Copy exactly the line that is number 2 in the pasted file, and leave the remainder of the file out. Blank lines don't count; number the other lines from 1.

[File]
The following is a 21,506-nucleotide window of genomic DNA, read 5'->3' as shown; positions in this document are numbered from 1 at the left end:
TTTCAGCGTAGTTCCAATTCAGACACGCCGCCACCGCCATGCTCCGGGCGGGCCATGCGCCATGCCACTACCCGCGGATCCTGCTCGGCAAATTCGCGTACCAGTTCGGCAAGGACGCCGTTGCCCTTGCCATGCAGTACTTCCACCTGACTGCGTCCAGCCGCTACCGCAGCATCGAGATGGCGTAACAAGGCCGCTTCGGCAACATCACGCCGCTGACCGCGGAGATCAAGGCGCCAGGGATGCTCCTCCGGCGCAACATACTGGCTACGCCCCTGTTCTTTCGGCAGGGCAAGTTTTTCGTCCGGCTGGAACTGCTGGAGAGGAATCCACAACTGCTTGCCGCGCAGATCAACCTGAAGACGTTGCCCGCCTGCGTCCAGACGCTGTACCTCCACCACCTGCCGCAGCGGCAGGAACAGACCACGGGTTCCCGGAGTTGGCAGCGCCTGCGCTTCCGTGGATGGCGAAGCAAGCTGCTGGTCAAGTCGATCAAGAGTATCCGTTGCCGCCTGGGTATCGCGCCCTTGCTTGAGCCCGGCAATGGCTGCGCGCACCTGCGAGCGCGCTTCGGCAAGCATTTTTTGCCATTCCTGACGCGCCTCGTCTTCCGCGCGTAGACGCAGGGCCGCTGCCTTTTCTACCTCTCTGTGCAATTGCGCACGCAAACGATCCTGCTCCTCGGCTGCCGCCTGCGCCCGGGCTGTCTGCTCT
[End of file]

TTTCAGCGTAGTTCCAATTCAGACACGCCGCCACCGCCATGCTCCGGGCGGGCCATGCGCCATGCCACTACCCGCGGATCCTGCTCGGCAAATTCGCGTACCAGTTCGGCAAGGACGCCGTTGCCCTTGCCATGCAGTACTTCCACCTGACTGCGTCCAGCCGCTACCGCAGCATCGAGATGGCGTAACAAGGCCGCTTCGGCAACATCACGCCGCTGACCGCGGAGATCAAGGCGCCAGGGATGCTCCTCCGGCGCAACATACTGGCTACGCCCCTGTTCTTTCGGCAGGGCAAGTTTTTCGTCCGGCTGGAACTGCTGGAGAGGAATCCACAACTGCTTGCCGCGCAGATCAACCTGAAGACGTTGCCCGCCTGCGTCCAGACGCTGTACCTCCACCACCTGCCGCAGCGGCAGGAACAGACCACGGGTTCCCGGAGTTGGCAGCGCCTGCGCTTCCGTGGATGGCGAAGCAAGCTGCTGGTCAAGTCGATCAAGAGTATCCGTTGCCGCCTGGGTATCGCGCCCTTGCTTGAGCCCGGCAATGGCTGCGCGCACCTGCGAGCGCGCTTCGGCAAGCATTTTTTGCCATTCCTGACGCGCCTCGTCTTCCGCGCGTAGACGCAGGGCCGCTGCCTTTTCTACCTCTCTGTGCAATTGCGCACGCAAACGATCCTGCTCCTCGGCTGCCGCCTGCGCCCGGGCTGTCTGCTCT